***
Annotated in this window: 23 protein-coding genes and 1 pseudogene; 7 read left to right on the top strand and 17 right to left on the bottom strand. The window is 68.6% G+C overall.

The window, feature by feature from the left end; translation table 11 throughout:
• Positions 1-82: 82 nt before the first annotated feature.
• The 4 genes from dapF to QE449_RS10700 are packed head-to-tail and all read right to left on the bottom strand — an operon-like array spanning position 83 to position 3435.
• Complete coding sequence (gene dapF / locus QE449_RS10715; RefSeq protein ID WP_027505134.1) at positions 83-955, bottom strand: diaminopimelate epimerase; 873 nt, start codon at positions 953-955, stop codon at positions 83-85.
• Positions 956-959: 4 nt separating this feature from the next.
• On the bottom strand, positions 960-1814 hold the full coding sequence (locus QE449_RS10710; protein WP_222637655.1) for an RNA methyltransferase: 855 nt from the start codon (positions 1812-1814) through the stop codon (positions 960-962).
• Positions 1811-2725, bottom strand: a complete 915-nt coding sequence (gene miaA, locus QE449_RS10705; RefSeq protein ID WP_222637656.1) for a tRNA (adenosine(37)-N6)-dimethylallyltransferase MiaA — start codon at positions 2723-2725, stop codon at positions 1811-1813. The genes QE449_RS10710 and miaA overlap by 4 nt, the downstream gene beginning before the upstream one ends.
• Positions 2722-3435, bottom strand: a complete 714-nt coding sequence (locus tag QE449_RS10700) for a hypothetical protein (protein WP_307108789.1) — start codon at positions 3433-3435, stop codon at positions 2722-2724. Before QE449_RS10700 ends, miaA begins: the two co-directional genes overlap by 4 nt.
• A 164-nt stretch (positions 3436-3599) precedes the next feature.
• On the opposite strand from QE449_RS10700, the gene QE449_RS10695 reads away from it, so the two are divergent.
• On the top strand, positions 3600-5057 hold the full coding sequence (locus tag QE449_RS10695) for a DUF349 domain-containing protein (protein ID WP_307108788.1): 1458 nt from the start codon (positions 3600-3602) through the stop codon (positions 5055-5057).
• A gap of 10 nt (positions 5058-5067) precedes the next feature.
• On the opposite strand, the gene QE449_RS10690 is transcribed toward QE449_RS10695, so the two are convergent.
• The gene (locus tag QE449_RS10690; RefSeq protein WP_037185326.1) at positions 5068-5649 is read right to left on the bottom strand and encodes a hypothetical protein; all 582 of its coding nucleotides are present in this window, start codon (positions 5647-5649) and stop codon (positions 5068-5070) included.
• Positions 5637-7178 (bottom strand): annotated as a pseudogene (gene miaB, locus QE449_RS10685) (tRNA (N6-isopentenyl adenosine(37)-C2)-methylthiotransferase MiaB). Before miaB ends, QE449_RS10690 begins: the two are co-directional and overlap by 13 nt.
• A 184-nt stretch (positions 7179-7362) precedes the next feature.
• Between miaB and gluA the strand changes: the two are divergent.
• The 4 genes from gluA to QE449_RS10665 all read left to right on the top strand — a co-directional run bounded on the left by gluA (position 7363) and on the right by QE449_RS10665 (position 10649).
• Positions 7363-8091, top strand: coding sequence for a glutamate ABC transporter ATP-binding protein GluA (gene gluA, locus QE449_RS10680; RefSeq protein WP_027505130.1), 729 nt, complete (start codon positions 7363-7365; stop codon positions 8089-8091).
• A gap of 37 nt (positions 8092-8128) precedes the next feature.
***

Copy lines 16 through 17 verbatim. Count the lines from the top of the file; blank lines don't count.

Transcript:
• Positions 5637-7178 (bottom strand): annotated as a pseudogene (gene miaB, locus QE449_RS10685) (tRNA (N6-isopentenyl adenosine(37)-C2)-methylthiotransferase MiaB). Before miaB ends, QE449_RS10690 begins: the two are co-directional and overlap by 13 nt.
• A 184-nt stretch (positions 7179-7362) precedes the next feature.